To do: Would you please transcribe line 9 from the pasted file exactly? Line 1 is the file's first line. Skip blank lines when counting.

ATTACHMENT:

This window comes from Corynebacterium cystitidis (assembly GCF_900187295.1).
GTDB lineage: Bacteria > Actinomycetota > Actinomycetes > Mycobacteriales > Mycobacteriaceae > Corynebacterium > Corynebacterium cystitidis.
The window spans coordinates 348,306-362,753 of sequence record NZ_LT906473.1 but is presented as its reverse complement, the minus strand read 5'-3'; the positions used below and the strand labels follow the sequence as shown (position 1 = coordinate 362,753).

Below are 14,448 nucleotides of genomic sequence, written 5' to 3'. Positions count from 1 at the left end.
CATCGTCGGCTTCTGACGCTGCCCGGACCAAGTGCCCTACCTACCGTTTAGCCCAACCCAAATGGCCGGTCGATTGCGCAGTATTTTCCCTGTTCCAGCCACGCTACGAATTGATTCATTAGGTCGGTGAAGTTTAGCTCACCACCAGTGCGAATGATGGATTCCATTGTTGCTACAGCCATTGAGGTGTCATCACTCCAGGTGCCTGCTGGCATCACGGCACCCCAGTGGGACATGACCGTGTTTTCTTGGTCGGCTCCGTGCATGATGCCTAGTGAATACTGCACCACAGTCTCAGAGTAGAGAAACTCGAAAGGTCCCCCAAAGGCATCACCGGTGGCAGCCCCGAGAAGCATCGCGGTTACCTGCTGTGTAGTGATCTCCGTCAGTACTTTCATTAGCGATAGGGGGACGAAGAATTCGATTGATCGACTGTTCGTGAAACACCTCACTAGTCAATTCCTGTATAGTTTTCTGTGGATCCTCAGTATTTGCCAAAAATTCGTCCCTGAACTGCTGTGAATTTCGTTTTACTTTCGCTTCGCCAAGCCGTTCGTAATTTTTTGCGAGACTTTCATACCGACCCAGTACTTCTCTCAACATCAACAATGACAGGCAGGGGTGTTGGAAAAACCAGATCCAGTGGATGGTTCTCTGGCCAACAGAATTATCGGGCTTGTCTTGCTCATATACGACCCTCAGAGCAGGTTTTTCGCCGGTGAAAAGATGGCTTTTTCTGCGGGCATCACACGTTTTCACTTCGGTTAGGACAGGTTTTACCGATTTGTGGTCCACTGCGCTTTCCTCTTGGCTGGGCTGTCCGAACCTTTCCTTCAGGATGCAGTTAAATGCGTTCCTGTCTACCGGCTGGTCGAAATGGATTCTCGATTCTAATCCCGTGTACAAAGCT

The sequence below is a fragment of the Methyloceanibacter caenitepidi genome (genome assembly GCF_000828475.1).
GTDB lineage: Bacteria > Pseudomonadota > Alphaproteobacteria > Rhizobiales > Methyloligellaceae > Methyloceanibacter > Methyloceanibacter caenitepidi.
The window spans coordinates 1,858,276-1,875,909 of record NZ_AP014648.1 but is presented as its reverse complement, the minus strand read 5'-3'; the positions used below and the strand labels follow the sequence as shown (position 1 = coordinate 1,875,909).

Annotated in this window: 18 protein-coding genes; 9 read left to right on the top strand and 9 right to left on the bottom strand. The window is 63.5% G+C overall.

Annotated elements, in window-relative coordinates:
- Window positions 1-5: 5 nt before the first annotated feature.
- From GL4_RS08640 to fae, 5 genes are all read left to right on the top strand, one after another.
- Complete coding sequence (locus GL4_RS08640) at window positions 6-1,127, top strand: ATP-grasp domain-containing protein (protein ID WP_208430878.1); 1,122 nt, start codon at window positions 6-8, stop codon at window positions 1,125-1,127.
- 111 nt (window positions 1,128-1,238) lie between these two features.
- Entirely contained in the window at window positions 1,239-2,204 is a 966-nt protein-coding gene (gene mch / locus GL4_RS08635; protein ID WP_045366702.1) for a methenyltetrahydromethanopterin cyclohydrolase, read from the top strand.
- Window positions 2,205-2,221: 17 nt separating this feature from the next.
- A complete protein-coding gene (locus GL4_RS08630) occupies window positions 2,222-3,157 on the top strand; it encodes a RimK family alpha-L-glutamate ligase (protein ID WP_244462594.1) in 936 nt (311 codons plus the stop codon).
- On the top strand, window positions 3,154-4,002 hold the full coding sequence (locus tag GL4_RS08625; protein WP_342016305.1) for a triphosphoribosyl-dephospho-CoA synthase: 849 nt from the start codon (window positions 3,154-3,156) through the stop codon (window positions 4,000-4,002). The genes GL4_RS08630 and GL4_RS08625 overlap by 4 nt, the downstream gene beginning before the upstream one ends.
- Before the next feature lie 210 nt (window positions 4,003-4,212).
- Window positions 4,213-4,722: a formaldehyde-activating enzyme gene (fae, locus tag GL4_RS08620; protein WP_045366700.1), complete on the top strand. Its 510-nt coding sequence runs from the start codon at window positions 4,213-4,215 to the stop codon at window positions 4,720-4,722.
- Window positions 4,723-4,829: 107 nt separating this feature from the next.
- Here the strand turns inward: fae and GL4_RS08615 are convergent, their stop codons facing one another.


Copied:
Annotated in this window: 18 protein-coding genes; 9 read left to right on the top strand and 9 right to left on the bottom strand. The window is 63.5% G+C overall.